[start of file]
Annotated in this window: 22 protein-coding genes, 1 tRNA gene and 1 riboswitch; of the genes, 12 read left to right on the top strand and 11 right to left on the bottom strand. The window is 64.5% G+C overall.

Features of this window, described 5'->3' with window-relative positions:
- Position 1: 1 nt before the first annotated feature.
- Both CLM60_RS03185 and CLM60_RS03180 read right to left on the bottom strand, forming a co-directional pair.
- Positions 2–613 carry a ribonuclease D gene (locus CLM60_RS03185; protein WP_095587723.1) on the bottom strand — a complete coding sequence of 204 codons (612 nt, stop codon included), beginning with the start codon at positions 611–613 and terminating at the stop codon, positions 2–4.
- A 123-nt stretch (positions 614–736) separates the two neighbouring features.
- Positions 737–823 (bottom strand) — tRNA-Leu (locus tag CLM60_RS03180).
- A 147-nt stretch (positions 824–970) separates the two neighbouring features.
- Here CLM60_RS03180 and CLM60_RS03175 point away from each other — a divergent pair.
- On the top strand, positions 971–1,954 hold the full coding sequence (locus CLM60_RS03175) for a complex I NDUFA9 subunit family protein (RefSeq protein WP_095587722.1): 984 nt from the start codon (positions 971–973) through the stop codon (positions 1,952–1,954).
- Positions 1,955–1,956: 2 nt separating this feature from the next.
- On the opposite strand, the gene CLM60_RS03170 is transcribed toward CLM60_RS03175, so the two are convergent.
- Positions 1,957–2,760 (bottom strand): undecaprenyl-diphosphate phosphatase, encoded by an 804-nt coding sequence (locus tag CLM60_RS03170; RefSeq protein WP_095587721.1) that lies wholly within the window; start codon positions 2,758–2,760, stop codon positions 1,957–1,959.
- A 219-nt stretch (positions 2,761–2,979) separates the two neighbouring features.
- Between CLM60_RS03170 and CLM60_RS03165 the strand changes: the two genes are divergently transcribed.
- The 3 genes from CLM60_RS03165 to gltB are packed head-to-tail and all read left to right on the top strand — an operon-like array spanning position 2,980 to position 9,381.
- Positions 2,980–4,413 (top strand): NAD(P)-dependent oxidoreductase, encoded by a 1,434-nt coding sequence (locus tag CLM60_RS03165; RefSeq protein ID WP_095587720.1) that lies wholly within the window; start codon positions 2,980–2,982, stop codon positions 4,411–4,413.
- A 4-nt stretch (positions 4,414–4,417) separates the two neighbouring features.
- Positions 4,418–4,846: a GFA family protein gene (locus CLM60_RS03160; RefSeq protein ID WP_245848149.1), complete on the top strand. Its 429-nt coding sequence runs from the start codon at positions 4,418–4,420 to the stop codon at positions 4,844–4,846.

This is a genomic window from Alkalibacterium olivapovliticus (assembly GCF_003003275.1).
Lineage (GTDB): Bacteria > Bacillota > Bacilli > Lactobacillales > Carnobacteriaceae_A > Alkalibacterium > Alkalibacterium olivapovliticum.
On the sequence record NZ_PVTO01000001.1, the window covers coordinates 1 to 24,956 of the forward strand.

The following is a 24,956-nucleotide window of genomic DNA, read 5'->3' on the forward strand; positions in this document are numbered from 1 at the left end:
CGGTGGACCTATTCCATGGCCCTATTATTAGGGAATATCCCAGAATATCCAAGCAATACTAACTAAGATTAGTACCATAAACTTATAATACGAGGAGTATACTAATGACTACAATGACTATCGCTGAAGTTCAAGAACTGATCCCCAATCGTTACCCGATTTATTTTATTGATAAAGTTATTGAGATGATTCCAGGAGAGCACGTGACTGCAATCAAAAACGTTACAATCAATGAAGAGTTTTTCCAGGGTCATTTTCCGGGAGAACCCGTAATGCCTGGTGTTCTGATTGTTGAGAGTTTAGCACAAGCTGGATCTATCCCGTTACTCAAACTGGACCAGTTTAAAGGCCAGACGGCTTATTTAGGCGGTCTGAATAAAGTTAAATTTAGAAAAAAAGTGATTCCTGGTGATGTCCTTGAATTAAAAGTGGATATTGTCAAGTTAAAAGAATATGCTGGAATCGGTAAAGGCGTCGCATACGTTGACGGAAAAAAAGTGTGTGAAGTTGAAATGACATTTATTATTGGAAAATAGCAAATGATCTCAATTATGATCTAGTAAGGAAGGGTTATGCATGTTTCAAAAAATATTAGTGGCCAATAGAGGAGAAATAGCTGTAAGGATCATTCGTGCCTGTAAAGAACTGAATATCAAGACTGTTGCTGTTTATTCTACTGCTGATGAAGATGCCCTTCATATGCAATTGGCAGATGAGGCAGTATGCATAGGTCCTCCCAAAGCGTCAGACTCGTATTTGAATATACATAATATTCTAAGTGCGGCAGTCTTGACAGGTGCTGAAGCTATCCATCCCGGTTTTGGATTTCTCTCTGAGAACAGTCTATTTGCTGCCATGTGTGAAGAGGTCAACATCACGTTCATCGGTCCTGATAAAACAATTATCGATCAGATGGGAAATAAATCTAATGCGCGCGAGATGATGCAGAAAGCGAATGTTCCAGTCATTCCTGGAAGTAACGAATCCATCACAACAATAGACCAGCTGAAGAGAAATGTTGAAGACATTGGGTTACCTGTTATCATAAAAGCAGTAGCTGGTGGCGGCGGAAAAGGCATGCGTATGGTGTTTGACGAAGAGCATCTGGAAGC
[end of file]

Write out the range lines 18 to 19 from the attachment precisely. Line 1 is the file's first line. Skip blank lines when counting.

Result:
- A 4-nt stretch (positions 4,414–4,417) separates the two neighbouring features.
- Positions 4,418–4,846: a GFA family protein gene (locus CLM60_RS03160; RefSeq protein ID WP_245848149.1), complete on the top strand. Its 429-nt coding sequence runs from the start codon at positions 4,418–4,420 to the stop codon at positions 4,844–4,846.